Although it’s still summertime, schools across the country are well on their way to preparing for the 2018-2019 school year. Just in time to help, parents of food-allergic students have weighed in with their thoughts on what schools are doing right and how they can improve in food allergy management on campus via a survey conducted by researchers from Northwestern University, published in BMC Pediatrics in May.
Let’s start with the good news from the survey – most parents feel confident in their school’s handling of food allergies. In fact, of the 289 responding parents of food allergic K-12 students, 72.6% believe their child’s school is a safe place for them. Still, more than a quarter felt it was unsafe or were unsure about the safety, which means there is still work to do. In addition, 82% said their child had never experienced a severe reaction at school. This points to the fact that school professionals are doing a good job in the majority of cases when it comes to meeting parental expectations and keeping students safer.
According to Dr. Shahzad Mustafa, the paper’s primary author and lead physician in allergy and immunology at Rochester Regional Health, “Although the majority of parents felt their children were safe at school, a significant percentage had concerns. The overwhelming majority desired stock epinephrine, lunch menus with allergen information, ingredient labels on food items, and direct food allergy education for students.” More than half of the schools permit students (primarily older children) to self-carry their emergency medications and epinephrine is readily available about half of the time. In addition, just over half said that non-student specific (aka “stock”) epinephrine is available at their child’s school. Yet this also means that nearly half of schools have the opportunity to improve in the vital area of epinephrine access. Moreover, epinephrine was not reported to be as available during key risky situations such as field trips, during after-school programs or when students travel off-site to events after school. Because epinephrine is the only treatment for life-threatening anaphylaxis, it is essential that it is available, and quickly, when it is needed.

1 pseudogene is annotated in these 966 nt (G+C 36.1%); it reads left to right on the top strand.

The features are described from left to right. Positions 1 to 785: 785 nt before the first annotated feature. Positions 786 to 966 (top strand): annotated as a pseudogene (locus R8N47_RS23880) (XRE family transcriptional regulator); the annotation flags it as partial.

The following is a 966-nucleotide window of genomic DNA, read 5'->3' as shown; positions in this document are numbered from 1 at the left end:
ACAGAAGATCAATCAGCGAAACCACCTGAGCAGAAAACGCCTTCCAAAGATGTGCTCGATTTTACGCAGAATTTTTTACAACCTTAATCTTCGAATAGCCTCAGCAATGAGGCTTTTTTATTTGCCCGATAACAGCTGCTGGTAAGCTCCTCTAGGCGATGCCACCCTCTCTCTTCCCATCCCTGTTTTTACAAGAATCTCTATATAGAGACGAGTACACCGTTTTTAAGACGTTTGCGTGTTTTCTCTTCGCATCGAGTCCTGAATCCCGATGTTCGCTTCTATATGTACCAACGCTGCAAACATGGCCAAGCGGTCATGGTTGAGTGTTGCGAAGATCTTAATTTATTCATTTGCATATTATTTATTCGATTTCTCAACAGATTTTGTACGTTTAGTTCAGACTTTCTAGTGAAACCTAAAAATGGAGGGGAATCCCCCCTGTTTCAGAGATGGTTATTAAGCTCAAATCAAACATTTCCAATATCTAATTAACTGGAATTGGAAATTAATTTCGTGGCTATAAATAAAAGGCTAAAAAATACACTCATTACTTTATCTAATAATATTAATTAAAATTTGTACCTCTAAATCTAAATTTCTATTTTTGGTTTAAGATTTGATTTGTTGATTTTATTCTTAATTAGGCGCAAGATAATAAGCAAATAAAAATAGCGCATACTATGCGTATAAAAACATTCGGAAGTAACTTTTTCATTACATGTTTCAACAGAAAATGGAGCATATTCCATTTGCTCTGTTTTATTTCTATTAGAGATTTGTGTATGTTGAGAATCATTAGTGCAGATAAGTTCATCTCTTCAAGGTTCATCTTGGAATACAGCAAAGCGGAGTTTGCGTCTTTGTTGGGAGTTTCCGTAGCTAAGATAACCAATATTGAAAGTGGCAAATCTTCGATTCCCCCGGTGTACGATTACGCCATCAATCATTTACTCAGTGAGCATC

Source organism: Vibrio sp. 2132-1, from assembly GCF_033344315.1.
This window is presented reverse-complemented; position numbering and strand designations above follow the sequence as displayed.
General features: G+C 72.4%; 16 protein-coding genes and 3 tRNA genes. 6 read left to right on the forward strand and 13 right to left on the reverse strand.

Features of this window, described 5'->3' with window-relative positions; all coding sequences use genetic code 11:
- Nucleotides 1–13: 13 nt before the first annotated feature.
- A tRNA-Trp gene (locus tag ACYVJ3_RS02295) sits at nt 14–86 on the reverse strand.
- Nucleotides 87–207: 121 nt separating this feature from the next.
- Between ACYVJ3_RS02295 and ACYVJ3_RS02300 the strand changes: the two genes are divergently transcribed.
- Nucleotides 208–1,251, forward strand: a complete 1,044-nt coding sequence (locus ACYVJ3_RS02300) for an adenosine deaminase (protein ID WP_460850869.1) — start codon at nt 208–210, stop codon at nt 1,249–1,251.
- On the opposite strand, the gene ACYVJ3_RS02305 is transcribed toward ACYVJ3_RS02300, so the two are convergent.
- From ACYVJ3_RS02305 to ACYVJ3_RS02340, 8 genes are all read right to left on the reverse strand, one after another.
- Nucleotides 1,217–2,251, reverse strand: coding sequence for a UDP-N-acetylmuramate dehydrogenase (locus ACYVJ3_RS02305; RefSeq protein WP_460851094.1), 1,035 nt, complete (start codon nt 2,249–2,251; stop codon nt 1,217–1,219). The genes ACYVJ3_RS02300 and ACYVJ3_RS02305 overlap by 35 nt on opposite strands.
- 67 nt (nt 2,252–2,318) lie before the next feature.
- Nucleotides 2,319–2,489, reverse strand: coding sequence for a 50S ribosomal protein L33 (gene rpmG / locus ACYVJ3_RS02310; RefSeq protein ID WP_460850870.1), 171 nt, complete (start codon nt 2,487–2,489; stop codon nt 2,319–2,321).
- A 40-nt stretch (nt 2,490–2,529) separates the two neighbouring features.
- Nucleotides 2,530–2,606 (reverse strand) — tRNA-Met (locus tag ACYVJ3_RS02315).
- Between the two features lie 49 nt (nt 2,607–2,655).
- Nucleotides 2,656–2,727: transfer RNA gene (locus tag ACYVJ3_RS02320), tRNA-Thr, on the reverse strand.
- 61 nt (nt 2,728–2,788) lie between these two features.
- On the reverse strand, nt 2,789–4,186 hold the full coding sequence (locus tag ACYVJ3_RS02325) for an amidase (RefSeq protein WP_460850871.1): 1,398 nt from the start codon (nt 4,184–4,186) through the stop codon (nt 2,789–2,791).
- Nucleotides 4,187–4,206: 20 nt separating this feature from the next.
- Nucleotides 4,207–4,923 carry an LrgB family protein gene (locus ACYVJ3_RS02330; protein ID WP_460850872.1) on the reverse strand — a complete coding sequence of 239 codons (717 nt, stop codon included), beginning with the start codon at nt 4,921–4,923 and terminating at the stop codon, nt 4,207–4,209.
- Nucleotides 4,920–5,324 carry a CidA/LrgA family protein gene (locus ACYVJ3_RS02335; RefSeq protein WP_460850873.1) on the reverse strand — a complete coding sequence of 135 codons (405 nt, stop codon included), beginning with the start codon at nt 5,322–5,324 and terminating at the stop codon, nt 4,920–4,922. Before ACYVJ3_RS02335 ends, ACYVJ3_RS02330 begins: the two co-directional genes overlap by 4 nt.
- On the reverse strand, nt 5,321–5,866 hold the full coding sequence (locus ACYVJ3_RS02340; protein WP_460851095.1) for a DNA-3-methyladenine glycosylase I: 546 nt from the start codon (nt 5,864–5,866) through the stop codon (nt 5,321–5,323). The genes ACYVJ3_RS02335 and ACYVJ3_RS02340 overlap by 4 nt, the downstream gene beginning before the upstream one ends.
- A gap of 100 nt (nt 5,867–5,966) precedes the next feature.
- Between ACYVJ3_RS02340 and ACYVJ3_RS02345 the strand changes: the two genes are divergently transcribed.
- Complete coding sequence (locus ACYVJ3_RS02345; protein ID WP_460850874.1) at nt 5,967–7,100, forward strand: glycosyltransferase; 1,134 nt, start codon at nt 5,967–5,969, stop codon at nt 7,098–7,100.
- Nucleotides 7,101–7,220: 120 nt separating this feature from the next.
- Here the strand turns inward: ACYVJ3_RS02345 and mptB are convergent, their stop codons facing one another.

There are several more opportunities for improvement that can lead to safer situations for these students. Although 63.4% of respondents said there are policies for allowing students to sit in designated areas in the lunchroom and more than half reported clear cleaning policies for managing food allergens in the cafeteria, only about a third reported having access to menus including allergen information and just 12.5% said that food items were clearly labeled. Fewer than 10% reported that concessions had allergen information readily available. In order for students to make informed choices about food and avoid their allergen, it should be very clear what ingredients are in the foods being served. Likewise, there were deficiencies in the area of training and education of school staff and students. Only 37.2% said that an adult on their child’s bus was trained to administer epinephrine and far fewer students were provided food allergy education. Very few reported food allergy education materials available in the lunchroom or in the classroom.
The survey revealed that many parents are uncertain or unaware of food allergy-related efforts being made by schools. This may indicate a real opportunity for schools to improve in their communications to students and parents with regard to their school’s policies around food allergy management. There are some weaknesses to this survey, including the potential for bias due to errors in recall or social desirability, as well as the fact that respondents were mostly Caucasian, college-educated and high-income. In addition, the survey was only distributed in English and online, which would have excluded those non-English speaking parents without access to the internet.
Dr. Mustafa says, “In my opinion, the most important strategy starts with improved education of families, students, and school staff.” Here are some key takeaways for schools from this survey (and links to resources to help):
- Be sure the school/district has a comprehensive food allergy management policy and plan to that include all pertinent members of the school community. Start with the CDC’s Voluntary Guidelines for Managing Food Allergies in Schools and Early Care and Education Programs. Listen to Episode 091 (Food Allergies at School – Sherry Coleman Collins) of the Sound Bites Podcast with Melissa Joy Dobbins to hear some practical advice on managing food allergies at school.
- Ensure that the food allergy policy and plans are clearly communicated to all stakeholders, including staff, students, and parents.
- Provide staff food allergy training on an annual basis. The School Nutrition Association has a Food Allergy Resources for School Nutrition Professionals, including links to a variety of on-demand training webinars.
- Help teach students about food allergies to raise awareness and to help reduce bullying behavior. FAACT’S Food Allergy Curricula Programs are one great resource to help.
- Clearly indicate what allergens are being served on school menus and on the serving line, as well as in other places such as concessions and vending.
- Plan for how to manage epinephrine in your school in a way that ensures quick access and safe administration if needed.
Learn more about managing food allergens in schools at PeanutAllergyFacts.org.